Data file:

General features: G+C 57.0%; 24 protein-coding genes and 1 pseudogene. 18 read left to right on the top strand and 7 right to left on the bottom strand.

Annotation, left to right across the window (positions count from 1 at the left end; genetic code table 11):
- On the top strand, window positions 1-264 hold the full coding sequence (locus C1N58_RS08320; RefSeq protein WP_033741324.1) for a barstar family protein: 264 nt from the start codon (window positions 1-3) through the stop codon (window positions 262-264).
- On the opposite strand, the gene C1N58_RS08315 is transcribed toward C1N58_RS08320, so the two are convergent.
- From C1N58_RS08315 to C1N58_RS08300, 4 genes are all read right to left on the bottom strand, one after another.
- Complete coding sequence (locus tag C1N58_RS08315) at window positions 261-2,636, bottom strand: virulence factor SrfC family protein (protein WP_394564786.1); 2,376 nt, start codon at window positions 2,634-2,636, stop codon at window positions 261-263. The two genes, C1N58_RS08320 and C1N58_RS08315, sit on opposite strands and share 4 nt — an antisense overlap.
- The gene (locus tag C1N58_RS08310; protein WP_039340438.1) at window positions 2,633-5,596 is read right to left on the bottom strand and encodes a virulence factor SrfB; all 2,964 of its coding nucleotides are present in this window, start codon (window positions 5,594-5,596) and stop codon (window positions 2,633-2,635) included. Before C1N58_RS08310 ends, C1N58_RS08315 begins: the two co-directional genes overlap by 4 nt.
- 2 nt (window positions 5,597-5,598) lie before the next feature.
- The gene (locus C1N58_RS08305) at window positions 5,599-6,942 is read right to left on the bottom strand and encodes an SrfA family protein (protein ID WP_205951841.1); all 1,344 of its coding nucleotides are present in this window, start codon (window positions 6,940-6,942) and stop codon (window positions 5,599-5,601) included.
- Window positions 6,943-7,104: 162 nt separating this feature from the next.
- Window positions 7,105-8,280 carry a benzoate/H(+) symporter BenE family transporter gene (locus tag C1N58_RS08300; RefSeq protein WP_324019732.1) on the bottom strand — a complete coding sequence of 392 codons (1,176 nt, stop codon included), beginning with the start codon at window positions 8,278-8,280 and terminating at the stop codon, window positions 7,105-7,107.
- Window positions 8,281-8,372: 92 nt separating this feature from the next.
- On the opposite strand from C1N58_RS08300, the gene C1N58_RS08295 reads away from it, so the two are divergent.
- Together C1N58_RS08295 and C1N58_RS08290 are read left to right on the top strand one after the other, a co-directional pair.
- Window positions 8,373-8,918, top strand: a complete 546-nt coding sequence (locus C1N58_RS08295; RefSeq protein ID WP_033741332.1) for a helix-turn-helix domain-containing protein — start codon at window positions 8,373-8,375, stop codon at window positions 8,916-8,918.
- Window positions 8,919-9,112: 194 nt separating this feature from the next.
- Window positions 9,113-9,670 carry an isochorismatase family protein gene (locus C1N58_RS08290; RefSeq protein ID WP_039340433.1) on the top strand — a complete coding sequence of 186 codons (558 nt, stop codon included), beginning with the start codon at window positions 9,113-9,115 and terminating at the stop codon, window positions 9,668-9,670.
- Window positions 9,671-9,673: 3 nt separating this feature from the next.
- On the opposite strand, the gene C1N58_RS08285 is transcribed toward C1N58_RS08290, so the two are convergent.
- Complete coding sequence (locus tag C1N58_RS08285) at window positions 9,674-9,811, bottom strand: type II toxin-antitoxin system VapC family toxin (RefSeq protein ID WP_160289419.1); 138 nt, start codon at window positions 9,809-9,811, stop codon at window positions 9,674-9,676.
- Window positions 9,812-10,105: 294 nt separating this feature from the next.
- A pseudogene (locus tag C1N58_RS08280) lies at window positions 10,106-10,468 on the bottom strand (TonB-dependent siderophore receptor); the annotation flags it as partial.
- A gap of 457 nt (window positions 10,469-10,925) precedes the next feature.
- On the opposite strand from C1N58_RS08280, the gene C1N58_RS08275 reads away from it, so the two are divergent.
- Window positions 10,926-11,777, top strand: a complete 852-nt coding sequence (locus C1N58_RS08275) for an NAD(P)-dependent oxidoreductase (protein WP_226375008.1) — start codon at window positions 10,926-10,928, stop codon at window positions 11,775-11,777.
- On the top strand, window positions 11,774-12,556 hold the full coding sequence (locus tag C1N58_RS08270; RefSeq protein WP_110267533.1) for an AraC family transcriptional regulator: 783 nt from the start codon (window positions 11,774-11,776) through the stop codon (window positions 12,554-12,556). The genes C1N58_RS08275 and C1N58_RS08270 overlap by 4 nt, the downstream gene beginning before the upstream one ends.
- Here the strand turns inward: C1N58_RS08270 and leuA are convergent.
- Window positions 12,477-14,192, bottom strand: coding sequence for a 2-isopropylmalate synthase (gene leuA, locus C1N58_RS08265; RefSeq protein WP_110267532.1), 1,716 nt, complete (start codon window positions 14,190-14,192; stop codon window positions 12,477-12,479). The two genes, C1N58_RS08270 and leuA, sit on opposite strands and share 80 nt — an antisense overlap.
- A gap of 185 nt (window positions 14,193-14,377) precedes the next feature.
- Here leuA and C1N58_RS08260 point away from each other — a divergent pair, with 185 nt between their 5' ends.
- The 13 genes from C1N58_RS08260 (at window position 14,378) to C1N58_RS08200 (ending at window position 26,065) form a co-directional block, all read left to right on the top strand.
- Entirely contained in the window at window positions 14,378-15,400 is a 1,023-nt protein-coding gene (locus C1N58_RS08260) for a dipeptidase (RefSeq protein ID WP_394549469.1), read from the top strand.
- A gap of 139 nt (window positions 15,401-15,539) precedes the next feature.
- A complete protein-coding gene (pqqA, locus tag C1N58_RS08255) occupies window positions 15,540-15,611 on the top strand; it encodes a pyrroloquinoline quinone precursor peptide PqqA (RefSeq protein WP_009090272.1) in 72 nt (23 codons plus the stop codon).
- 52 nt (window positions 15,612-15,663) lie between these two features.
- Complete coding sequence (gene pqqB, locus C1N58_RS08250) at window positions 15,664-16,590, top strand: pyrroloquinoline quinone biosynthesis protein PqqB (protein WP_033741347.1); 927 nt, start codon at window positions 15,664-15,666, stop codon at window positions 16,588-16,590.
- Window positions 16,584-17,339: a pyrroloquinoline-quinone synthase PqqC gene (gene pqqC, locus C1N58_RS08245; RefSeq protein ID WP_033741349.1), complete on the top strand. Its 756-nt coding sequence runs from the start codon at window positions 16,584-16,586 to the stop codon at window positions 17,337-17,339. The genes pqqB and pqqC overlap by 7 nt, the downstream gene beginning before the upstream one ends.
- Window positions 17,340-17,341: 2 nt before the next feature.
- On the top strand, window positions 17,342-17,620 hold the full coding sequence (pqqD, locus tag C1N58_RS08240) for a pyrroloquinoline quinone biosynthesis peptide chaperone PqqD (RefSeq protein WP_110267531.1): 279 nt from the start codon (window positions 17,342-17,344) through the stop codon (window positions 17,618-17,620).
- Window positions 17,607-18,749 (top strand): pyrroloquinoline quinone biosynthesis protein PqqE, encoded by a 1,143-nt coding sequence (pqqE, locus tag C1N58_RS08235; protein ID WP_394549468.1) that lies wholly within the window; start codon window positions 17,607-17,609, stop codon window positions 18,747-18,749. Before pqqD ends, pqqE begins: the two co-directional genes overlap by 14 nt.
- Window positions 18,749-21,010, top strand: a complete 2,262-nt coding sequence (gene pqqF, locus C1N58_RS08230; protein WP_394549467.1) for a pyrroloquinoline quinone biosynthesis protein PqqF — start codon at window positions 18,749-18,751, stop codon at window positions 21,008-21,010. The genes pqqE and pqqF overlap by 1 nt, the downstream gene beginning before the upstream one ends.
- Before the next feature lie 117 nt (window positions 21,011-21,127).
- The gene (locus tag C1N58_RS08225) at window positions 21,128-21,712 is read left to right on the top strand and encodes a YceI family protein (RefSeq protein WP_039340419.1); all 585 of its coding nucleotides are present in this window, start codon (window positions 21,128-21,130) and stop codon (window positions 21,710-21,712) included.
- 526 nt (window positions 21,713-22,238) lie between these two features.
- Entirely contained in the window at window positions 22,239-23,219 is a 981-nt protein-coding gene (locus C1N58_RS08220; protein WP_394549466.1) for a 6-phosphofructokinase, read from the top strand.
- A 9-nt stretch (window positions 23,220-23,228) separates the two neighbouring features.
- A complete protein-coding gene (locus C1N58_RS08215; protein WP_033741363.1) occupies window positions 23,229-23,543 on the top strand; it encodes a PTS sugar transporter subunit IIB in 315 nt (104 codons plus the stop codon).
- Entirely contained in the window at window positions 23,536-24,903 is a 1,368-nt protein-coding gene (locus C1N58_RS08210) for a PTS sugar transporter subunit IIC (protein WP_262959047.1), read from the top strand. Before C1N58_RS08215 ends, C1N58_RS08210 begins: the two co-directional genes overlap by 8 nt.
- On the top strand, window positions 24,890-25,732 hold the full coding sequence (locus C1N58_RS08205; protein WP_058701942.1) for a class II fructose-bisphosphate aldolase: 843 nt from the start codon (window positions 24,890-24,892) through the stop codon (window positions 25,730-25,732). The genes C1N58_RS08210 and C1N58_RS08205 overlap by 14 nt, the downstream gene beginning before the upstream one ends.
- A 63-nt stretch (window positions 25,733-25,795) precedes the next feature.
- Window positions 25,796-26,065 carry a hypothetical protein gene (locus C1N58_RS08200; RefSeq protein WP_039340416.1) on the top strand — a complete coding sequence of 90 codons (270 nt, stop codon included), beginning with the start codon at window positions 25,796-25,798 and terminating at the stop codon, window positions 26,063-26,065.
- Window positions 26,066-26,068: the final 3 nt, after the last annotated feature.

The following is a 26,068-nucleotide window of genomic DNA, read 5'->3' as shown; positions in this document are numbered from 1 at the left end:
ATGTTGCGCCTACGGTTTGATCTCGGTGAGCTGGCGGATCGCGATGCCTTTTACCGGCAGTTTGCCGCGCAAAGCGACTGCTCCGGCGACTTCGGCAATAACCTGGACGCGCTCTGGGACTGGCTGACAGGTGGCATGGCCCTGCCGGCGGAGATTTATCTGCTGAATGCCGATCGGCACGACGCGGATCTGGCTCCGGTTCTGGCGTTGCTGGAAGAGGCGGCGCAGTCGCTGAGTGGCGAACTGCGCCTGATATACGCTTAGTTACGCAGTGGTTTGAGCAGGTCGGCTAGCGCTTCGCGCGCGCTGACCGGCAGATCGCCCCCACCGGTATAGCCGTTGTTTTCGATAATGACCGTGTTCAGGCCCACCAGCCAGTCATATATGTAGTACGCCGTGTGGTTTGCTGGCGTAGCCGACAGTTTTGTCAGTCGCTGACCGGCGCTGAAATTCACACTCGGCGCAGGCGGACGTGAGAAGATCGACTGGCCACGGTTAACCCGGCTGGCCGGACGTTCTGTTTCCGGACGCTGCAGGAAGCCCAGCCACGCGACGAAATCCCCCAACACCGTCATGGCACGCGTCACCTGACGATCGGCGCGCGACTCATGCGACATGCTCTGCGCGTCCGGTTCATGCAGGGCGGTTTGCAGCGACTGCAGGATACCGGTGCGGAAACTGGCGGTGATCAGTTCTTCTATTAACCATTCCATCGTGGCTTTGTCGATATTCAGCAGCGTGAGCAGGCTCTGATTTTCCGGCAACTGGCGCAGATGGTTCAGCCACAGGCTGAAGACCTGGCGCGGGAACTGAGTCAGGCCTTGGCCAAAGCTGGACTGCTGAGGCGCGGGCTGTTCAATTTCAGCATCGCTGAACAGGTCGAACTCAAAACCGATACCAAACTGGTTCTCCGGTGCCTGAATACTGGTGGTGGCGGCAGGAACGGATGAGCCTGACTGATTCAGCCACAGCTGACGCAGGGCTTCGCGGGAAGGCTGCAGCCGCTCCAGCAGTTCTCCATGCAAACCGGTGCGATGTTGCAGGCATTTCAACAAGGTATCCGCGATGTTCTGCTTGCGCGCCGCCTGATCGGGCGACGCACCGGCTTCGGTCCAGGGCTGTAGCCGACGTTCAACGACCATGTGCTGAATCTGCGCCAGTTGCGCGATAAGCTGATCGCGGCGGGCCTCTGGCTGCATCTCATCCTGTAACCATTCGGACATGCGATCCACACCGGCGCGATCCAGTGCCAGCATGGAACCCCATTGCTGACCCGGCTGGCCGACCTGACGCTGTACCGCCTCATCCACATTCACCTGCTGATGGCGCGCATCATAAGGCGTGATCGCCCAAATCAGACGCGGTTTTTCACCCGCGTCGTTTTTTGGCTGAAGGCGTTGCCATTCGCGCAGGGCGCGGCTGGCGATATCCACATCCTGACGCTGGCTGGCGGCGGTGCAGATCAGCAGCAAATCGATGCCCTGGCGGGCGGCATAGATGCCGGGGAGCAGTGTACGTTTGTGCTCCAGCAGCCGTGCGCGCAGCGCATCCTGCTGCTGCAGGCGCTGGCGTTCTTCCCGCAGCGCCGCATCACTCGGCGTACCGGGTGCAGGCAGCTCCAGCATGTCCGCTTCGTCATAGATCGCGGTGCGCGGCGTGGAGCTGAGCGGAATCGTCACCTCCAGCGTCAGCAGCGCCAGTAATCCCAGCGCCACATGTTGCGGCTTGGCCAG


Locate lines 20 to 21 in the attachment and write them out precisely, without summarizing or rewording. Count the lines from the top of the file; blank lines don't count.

- Complete coding sequence (locus tag C1N58_RS08285) at window positions 9,674-9,811, bottom strand: type II toxin-antitoxin system VapC family toxin (RefSeq protein ID WP_160289419.1); 138 nt, start codon at window positions 9,809-9,811, stop codon at window positions 9,674-9,676.
- Window positions 9,812-10,105: 294 nt separating this feature from the next.